Wednesday, May 11, 2011

The Bolt or the Bug?

Surely you've heard that renowned Mark Twain aphorism: "The difference between the right word and the almost right word is the difference between lightning and a lightning bug." It's become a mantra for many writers, a call to focused creativity and compositional excellence, a pledge to rise above mundane prose.

I wonder just how many stories such a commitment has killed.

Don't get me wrong, I love excellent writing. I delight in phrases freighted with literary import, sentences stuffed with alliteration and allusions, all carefully constructed to yield maximum emotional impact. It's all good stuff. Such beauty can print you like a brand.

The problem lies in that such a standard is exceedingly difficult to meet, especially right out of the gate. For those who (like myself) desire to find it, discovering the right word can feel like a stumbling block or an millstone tied around your neck, a barrier to writing rather than an incentive. I can't tell you how many times I've stared at a half-finished page, willing the perfect turn of phrase to come and walking away in a huff when it didn't.

The solution? Well, I've stopped aiming for the right word -- at least at first. Let my early drafts (and perhaps even some of the latter ones) be embarrassingly sloppy. At least I have them. Some say that good is enemy of the best, but I say sometimes the best is enemy to anything at all.

(Picture: CC 2006 by art farmer)


Jim Murdoch said...

The way I have been expressing a similar sentiment is by asking the question: Does it matter if the character in your story says, “Wait a moment,” or, “Wait a second,” or “Wait a minute”? We get the idea. I’ve mentioned this a couple of times before but if you’ve not read it then can I just say that of all the sentences I have ever written the first sentence to my first novel has been reworked more than any other. And when the book was finally published I dug out the very first draft of the book and compared the two versions and there was absolutely no difference, not a comma. That first sentence was written on the spur of the moment with almost no thought put into it at all but it said exactly what I wanted to say. I’m still not happy with it. I doubt I will ever be happy with it. But it does its job.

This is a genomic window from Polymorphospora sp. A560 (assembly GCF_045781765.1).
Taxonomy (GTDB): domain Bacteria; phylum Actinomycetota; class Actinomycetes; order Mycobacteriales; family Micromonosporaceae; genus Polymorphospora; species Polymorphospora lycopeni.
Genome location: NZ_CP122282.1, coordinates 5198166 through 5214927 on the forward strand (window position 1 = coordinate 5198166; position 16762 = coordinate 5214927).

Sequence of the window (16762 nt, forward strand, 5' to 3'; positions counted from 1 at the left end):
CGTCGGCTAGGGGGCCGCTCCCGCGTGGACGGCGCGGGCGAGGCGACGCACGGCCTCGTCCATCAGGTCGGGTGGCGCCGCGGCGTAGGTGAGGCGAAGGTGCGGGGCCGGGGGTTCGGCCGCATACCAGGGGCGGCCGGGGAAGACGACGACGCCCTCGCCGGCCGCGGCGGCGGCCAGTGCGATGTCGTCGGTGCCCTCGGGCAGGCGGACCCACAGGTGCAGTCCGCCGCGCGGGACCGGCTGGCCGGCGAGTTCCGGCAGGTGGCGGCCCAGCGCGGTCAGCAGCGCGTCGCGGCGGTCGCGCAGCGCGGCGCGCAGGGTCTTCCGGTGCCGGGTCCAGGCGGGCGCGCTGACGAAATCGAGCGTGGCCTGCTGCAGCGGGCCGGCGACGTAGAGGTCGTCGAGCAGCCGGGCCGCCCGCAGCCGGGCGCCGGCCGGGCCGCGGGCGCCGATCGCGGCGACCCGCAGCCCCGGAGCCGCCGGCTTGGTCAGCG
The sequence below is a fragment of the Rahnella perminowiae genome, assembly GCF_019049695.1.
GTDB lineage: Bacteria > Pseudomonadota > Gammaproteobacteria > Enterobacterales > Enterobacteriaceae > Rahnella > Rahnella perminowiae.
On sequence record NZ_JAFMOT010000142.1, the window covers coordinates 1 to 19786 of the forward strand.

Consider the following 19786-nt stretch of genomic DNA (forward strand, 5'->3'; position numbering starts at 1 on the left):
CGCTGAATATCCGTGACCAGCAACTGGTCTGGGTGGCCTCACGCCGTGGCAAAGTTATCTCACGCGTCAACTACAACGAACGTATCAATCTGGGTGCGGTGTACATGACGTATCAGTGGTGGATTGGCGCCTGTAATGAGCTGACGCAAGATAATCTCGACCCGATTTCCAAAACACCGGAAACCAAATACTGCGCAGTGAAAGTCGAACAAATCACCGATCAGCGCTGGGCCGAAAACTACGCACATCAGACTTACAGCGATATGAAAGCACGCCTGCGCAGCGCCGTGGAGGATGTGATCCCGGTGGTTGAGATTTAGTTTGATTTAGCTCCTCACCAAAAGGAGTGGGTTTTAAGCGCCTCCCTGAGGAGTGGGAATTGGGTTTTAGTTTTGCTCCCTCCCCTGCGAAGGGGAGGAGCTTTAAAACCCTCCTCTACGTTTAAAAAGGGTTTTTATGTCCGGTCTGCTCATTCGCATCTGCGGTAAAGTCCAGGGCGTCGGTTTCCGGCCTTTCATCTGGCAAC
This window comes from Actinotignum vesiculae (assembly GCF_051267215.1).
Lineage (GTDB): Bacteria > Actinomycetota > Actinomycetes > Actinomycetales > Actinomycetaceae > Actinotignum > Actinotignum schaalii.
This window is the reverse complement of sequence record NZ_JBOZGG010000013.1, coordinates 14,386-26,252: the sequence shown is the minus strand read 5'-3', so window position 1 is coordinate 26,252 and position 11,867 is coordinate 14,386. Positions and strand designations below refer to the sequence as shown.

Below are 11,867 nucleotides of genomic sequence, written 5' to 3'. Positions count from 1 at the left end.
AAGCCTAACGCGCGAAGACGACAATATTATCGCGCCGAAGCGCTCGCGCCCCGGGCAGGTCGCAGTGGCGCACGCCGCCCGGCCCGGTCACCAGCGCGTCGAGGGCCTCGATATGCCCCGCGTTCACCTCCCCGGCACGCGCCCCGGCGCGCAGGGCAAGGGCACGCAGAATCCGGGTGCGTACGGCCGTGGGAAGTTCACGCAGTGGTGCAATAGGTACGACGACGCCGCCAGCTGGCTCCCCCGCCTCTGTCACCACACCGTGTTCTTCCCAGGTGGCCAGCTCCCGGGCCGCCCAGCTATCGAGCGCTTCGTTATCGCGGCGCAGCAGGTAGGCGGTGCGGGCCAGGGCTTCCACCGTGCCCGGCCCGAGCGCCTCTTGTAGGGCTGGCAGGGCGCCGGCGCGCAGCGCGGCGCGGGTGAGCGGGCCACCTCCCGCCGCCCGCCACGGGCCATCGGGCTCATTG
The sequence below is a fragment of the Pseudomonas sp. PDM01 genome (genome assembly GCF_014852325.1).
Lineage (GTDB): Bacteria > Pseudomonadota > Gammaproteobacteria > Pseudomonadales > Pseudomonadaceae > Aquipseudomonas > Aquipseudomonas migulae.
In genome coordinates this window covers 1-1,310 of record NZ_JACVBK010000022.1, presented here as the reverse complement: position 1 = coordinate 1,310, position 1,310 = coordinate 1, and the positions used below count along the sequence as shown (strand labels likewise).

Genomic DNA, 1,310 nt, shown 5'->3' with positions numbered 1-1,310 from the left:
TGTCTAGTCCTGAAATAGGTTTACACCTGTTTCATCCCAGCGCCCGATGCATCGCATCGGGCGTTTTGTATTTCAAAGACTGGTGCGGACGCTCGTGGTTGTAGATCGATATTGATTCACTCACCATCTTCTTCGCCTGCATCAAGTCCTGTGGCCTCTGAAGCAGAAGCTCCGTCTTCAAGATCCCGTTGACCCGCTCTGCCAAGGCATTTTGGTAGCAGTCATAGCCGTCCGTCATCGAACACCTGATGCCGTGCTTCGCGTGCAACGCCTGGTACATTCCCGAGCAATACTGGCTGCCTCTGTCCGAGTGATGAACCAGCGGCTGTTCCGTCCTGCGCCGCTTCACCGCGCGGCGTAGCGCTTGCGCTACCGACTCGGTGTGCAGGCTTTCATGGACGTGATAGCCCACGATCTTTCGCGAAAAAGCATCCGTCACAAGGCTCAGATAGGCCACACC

Davin Malasarn said...

Loren, I think this is a good point. I always consciously permit myself to be mediocre. I forgive myself for not being perfect. This really eases the pressure when I go write, and like you say, you can always fix it later.

Chestertonian Rambler said...

It's also a sneaky suspicion of mine that part of what made Ray Bradbury so popular is his lack of stylistic polish. His stories cary the energy of original composition, but don't feel particularly honed to me. For Bradbury, this isn't a criticism; one fels his distinctive voice would be lost if he were to obsess over perfect verbal craftmanship. For other writers, less focused on dramatic progression and vivid events, it might be a fatal flaw.

Loren Eaton said...


Honestly, being mediocre is the only way I get anything done. If I let my paranoid perfectionism rev itself up, I might as well just leave the paper blank.

Loren Eaton said...


Ah, I'm envious. You see, with my drafts it really does matter if I think before I write. My first efforts, well, they stink. It's okay for them to stink then, I guess, but I sure can't leave them that way.

Loren Eaton said...


Actually, I think that Bradbury's lack of polish was both a strength and a weakness. With some stories (e.g. "The Long Rain"), it worked well. But others just felt weak to me, and I really really like Bradbury.